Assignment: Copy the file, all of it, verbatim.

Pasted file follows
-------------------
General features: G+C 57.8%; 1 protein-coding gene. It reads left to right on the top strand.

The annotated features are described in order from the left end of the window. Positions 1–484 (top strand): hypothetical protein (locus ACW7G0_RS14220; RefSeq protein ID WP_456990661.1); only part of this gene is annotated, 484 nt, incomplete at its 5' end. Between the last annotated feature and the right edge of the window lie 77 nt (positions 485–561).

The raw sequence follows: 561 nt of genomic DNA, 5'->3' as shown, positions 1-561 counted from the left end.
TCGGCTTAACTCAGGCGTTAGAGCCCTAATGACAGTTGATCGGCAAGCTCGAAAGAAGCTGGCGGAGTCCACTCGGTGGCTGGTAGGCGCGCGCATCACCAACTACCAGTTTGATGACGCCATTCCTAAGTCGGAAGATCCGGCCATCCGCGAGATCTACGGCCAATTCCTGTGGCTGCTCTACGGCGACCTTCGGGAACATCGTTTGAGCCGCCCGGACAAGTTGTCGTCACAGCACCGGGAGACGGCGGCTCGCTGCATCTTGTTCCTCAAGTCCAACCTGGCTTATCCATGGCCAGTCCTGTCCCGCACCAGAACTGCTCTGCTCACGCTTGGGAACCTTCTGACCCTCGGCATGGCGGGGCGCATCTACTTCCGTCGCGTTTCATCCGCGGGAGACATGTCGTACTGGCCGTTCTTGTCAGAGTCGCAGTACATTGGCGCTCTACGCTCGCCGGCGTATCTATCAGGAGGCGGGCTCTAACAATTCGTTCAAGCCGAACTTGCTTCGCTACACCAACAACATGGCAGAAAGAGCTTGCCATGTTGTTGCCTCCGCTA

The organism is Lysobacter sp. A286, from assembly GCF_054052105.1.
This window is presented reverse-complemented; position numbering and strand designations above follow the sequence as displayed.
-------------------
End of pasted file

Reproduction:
General features: G+C 57.8%; 1 protein-coding gene. It reads left to right on the top strand.

The annotated features are described in order from the left end of the window. Positions 1–484 (top strand): hypothetical protein (locus ACW7G0_RS14220; RefSeq protein ID WP_456990661.1); only part of this gene is annotated, 484 nt, incomplete at its 5' end. Between the last annotated feature and the right edge of the window lie 77 nt (positions 485–561).

The raw sequence follows: 561 nt of genomic DNA, 5'->3' as shown, positions 1-561 counted from the left end.
TCGGCTTAACTCAGGCGTTAGAGCCCTAATGACAGTTGATCGGCAAGCTCGAAAGAAGCTGGCGGAGTCCACTCGGTGGCTGGTAGGCGCGCGCATCACCAACTACCAGTTTGATGACGCCATTCCTAAGTCGGAAGATCCGGCCATCCGCGAGATCTACGGCCAATTCCTGTGGCTGCTCTACGGCGACCTTCGGGAACATCGTTTGAGCCGCCCGGACAAGTTGTCGTCACAGCACCGGGAGACGGCGGCTCGCTGCATCTTGTTCCTCAAGTCCAACCTGGCTTATCCATGGCCAGTCCTGTCCCGCACCAGAACTGCTCTGCTCACGCTTGGGAACCTTCTGACCCTCGGCATGGCGGGGCGCATCTACTTCCGTCGCGTTTCATCCGCGGGAGACATGTCGTACTGGCCGTTCTTGTCAGAGTCGCAGTACATTGGCGCTCTACGCTCGCCGGCGTATCTATCAGGAGGCGGGCTCTAACAATTCGTTCAAGCCGAACTTGCTTCGCTACACCAACAACATGGCAGAAAGAGCTTGCCATGTTGTTGCCTCCGCTA

The organism is Lysobacter sp. A286, from assembly GCF_054052105.1.
This window is presented reverse-complemented; position numbering and strand designations above follow the sequence as displayed.